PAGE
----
tl;dr: Boeing is corrupt and money-grubbing, if you have alternatives use them
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>>1365761
Who is responsible for requiring pilots to have simulator time? Is it in regulation (whose?) or is it up to the airlines?

I want to fly on planes where the pilot has had every oh-shit scenario thrown at them multiple times in a sim.
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>>1367896
>Aerflot 593
Underaged pilots
>Kenya 431
Piloting error
>AF 447
Well, apparently flying into storm in order to save some time wasn't a good idea... Pilot error for not knowing how to fly a plane without nanny-helping systems.
>Thai 261
Pilot error
>Thai 311
Pilot was pissed off and accidentally terrain ahea-
>American 587
Pilot error. To be fair, Boeing had protection against that abuse.
>China 140
Well, Airbus had warned them.
>Garuda 152
Pilot error.

Only one (1) is Airbus fault, and they had warned all airline to fix the shit, yet chinks decided they are good. Also this was caused by pilot mistake in first place.
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>>1368018
you dont need to be in a simulator to know how to break out of a stall. its a requirment for a PPL in some countries.
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>>1363678
No fucking way. Not for several years at least.
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>>1368062
Isn't the issue that they didn't know how to turn off the MCAS system when it was trying to kill them? (if that was possible?)
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>>1363821
Not me. I'll pay extra if I think safety calls for it.
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>>1368062
So, how do you break out of a stall?
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>>1368113
>>1368120

You have to decrease your angle of attack below the stall angle, so the wing starts providing lift again. This is generally done through manipulation of non stalled control surfaces such that the wings are reoriented towards the wind.

Stalls where the control surfaces are concluded by the stalling wing are extremely difficult to recover from, and are known as deep stalls. If your ailerons aren't fully stalled you might be able to roll out and induce enough sideslip to get a control surface into some clean air, but you're basic ally in God's hands at that point.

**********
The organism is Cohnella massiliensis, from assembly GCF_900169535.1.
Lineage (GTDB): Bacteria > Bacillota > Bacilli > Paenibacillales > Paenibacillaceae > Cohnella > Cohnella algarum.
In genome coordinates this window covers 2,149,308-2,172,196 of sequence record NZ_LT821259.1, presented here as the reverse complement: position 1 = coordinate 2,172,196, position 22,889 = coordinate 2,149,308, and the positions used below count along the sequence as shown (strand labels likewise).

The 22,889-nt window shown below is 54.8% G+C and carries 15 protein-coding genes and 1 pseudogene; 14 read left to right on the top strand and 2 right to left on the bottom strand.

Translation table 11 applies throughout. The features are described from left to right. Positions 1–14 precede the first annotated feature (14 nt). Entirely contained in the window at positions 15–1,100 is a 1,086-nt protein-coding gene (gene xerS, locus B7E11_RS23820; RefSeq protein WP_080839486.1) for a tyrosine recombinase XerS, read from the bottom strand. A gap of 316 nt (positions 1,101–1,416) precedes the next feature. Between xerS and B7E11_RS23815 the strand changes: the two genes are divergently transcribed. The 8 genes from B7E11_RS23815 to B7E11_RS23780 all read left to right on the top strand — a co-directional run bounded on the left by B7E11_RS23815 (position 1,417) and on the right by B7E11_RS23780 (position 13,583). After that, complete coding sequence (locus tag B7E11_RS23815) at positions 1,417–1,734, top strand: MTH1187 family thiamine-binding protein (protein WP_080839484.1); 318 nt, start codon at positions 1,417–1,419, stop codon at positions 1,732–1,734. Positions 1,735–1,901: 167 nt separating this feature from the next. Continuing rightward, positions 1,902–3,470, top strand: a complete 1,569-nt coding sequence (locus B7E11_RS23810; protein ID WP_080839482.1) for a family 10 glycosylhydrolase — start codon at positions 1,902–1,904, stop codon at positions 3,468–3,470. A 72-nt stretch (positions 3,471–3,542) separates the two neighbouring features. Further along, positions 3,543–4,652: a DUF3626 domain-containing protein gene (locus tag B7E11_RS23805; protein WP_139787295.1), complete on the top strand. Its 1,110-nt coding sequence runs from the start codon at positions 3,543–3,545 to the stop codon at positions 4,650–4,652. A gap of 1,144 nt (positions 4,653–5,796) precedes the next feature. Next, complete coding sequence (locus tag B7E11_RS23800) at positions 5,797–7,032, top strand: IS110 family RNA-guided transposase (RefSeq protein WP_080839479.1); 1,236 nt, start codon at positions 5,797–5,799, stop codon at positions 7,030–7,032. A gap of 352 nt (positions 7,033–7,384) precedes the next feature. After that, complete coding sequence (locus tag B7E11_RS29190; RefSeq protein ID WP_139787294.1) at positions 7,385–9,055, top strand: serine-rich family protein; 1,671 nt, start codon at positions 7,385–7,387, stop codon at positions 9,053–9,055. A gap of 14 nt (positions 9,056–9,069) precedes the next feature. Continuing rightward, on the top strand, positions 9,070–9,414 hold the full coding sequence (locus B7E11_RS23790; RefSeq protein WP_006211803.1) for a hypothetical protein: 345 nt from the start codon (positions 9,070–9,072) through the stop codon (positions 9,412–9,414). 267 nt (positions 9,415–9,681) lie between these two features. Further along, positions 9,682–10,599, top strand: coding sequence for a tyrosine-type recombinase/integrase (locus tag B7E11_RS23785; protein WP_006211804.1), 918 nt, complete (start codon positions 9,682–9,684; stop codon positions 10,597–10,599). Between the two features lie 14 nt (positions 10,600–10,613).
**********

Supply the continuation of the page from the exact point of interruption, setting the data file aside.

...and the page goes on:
>>1368113
The problem was multi-faceted.

Lion Air didn't even know the system existed, and it wasn't presenting as a classic trim runaway due to the duty cycle of the system.

Ethiopian Air knew it existed, but the point in the flight where shit went fits up resulted in them not being able to recover the plane with the manual reversion, and they weren't aware that retrimming via thumb switch reset the timer on the MCAS activation.

At no point was either plane actually stalling. It just thought it was because the AoA sensors were fucked, and 404 sanity check not found due to Boeing not wanting to get required to have pilots do SIM time.
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>>1368220
Isn't the issue that there's not actually a stall, the computer just erroneously thinks there's one (because the one sensor broke / was inoperable) and no it insists on 'nosing down' the plane right into the ground?
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>>1368580
Not him, but I think yes.
$9 pajeets that Boeing hired, had no experience with avionics or anything like that (they are more into SAP and similar non-critical stuff), they used only one AoA sensor to detect nose-up, do one thing, and trim nose down. Also Boeing engineers didn't add any kill switch to this system.

Pajeets are not to blame here. Boeing management is to blame, since saving money on mission critical stuff is retarded. Pajeets are being Pajeets, said that they can program it. (I mean, all Asian (and probably Spics) people do this, they have little to no clue, yet they will try, while saying they are professionals). It is like asking plumber or electrician to design structure of a house, just because they have salary less than a proper architect.